The Year of The Women …and a few good men!

women's march 2018

2018 has arrived and with it the spotlight fully focussed on women, just as it was 100 years previously with votes for some women being won by the suffragettes resulting in the Representation of the People Act of 1918.  However, in 2018, we still have a way to go before we achieve equality, particularly in the workplace with issues such as equal pay and sexual harassment being the hot topics.

During my time working as the founder and creative director of The Butterfly Foundation, a local arts-based domestic abuse charity, we worked with many survivors of domestic abuse, women and men.  Through utilising the healing power of the creative arts, we supported women and men to empower themselves, to overcome the trauma of abuse, gain in confidence, self-worth and to have a voice.  It is my understanding that abuse is the same whoever is perpetrating it i.e. male to female, female to male or in same sex relationships and the impact of that abuse is felt the same whoever is the victim of the abuse.

I appreciate that the crimes of sexual harassment, stalking, domestic abuse are NOT equal i.e.

  • 53% of women and 20% of men had experienced sexual harassment in the workplace or at their place of study
  • 1 in 5 women and 1 in 10 men will experience stalking in their lifetime
  • 84% of all reported domestic abuse crime is men perpetrating abuse against women

and that domestic abuse particularly is recognised as a gender crime and rightly so.

I always found it interesting that because we also supported men within the charity, there were some women that didn’t agree with this (not necessarily women we supported within the charity).  I also found it interesting that when discussing the charity there was an assumption it was a woman only group.  I came across attitudes from some men (perpetrators) that ridiculed all-women groups, that because it was women, it was acceptable to put it down, de-value it, thereby extending the perpetrator attitude, not just towards a female but directing it towards an assumed all-female group.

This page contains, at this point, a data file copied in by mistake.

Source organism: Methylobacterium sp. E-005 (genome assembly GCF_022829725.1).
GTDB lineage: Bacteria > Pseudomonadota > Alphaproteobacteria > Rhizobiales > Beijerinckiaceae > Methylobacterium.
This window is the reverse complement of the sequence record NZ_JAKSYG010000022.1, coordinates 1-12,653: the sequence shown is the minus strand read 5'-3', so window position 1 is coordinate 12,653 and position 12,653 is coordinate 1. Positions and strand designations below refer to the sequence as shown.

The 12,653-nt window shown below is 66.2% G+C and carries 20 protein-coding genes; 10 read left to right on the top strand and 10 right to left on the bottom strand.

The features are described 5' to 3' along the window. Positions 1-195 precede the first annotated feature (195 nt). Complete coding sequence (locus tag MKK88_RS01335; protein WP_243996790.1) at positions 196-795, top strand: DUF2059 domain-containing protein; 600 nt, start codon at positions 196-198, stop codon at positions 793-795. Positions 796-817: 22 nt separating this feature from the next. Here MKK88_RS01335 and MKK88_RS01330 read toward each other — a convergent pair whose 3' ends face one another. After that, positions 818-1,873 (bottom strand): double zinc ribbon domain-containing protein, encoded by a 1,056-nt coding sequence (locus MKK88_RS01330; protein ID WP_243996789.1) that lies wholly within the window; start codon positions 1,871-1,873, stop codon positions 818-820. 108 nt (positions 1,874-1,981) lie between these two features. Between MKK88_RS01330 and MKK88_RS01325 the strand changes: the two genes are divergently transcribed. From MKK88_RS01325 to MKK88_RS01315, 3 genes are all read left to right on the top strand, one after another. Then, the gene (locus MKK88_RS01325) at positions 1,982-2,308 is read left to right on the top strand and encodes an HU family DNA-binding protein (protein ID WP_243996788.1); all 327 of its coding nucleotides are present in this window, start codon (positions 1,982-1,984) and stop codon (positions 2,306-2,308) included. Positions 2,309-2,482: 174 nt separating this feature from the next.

I have attended many anti-violence protests in my time, anti-war protests and attended rallies and marches that are all-female, protesting against violence against women and girls.  However, I have concluded that women’s groups, campaigns and marches can benefit and be stronger with a few good men adding their support and voices to the cause also, just as a few good men influenced and supported the suffragette movement.  In fact, I think its necessary as women-only groups, campaigns, marches can become an easy target for perpetrator men who want to criticise, ridicule and undermine the rights of women.

There are some concerns around this as it is known that perpetrators will infiltrate campaigns, conferences and marches in an attempt to either undermine or hide behind them such as the recent publicity with the actor James Franco and the Time’s Up campaign.

However, with a few good men standing up and adding their voices in support of women, the message that is sent out to society is stronger and can weaken the destructive purpose of the perpetrator.  Perpetrators of violence and abuse are basically cowards, they rely on each other colluding with their negative attitudes and behaviour.  They will soon beat a hasty retreat once a few good men stand up and point the finger at them, in support of the women who may be their mother, daughter, sister, friend, work colleague.

In today’s social climate with the increasing acceptance and freedom to inhabit sexual identity and gender, it is even more important, I believe, to stand up together against violence and abuse, to join voices and shout out that violence, abuse, harassment and inequality is not to be tolerated, either at home, in the street or in the workplace.  The evidence of this is happening all over the world as hundreds of thousands of people have been galvanised into action through attending the women’s marches: London 21 January 2018 Women’s March for Gender Equality.

For further info please follow link to: Safe Space Consultancy